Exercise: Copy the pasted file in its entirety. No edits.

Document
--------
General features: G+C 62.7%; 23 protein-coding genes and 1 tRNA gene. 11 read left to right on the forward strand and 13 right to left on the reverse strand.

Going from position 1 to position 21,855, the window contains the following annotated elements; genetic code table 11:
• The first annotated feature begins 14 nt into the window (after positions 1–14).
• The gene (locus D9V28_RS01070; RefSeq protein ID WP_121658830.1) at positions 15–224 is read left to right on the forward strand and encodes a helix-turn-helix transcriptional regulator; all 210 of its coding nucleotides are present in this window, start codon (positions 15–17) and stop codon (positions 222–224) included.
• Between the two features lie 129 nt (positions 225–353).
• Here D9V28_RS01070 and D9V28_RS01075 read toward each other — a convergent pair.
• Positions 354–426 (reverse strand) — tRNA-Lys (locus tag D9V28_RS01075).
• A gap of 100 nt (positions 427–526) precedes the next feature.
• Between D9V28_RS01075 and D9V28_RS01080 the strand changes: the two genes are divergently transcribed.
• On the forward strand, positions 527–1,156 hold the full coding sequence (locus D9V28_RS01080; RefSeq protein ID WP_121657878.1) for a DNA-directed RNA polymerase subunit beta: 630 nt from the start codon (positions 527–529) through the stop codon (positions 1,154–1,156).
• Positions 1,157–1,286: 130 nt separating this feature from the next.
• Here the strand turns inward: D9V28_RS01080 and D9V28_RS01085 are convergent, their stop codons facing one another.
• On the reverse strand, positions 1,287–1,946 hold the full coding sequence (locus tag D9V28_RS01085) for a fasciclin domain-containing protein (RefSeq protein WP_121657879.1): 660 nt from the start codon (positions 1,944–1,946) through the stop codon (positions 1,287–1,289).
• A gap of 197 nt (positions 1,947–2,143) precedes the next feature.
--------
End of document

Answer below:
General features: G+C 62.7%; 23 protein-coding genes and 1 tRNA gene. 11 read left to right on the forward strand and 13 right to left on the reverse strand.

Going from position 1 to position 21,855, the window contains the following annotated elements; genetic code table 11:
• The first annotated feature begins 14 nt into the window (after positions 1–14).
• The gene (locus D9V28_RS01070; RefSeq protein ID WP_121658830.1) at positions 15–224 is read left to right on the forward strand and encodes a helix-turn-helix transcriptional regulator; all 210 of its coding nucleotides are present in this window, start codon (positions 15–17) and stop codon (positions 222–224) included.
• Between the two features lie 129 nt (positions 225–353).
• Here D9V28_RS01070 and D9V28_RS01075 read toward each other — a convergent pair.
• Positions 354–426 (reverse strand) — tRNA-Lys (locus tag D9V28_RS01075).
• A gap of 100 nt (positions 427–526) precedes the next feature.
• Between D9V28_RS01075 and D9V28_RS01080 the strand changes: the two genes are divergently transcribed.
• On the forward strand, positions 527–1,156 hold the full coding sequence (locus D9V28_RS01080; RefSeq protein ID WP_121657878.1) for a DNA-directed RNA polymerase subunit beta: 630 nt from the start codon (positions 527–529) through the stop codon (positions 1,154–1,156).
• Positions 1,157–1,286: 130 nt separating this feature from the next.
• Here the strand turns inward: D9V28_RS01080 and D9V28_RS01085 are convergent, their stop codons facing one another.
• On the reverse strand, positions 1,287–1,946 hold the full coding sequence (locus tag D9V28_RS01085) for a fasciclin domain-containing protein (RefSeq protein WP_121657879.1): 660 nt from the start codon (positions 1,944–1,946) through the stop codon (positions 1,287–1,289).
• A gap of 197 nt (positions 1,947–2,143) precedes the next feature.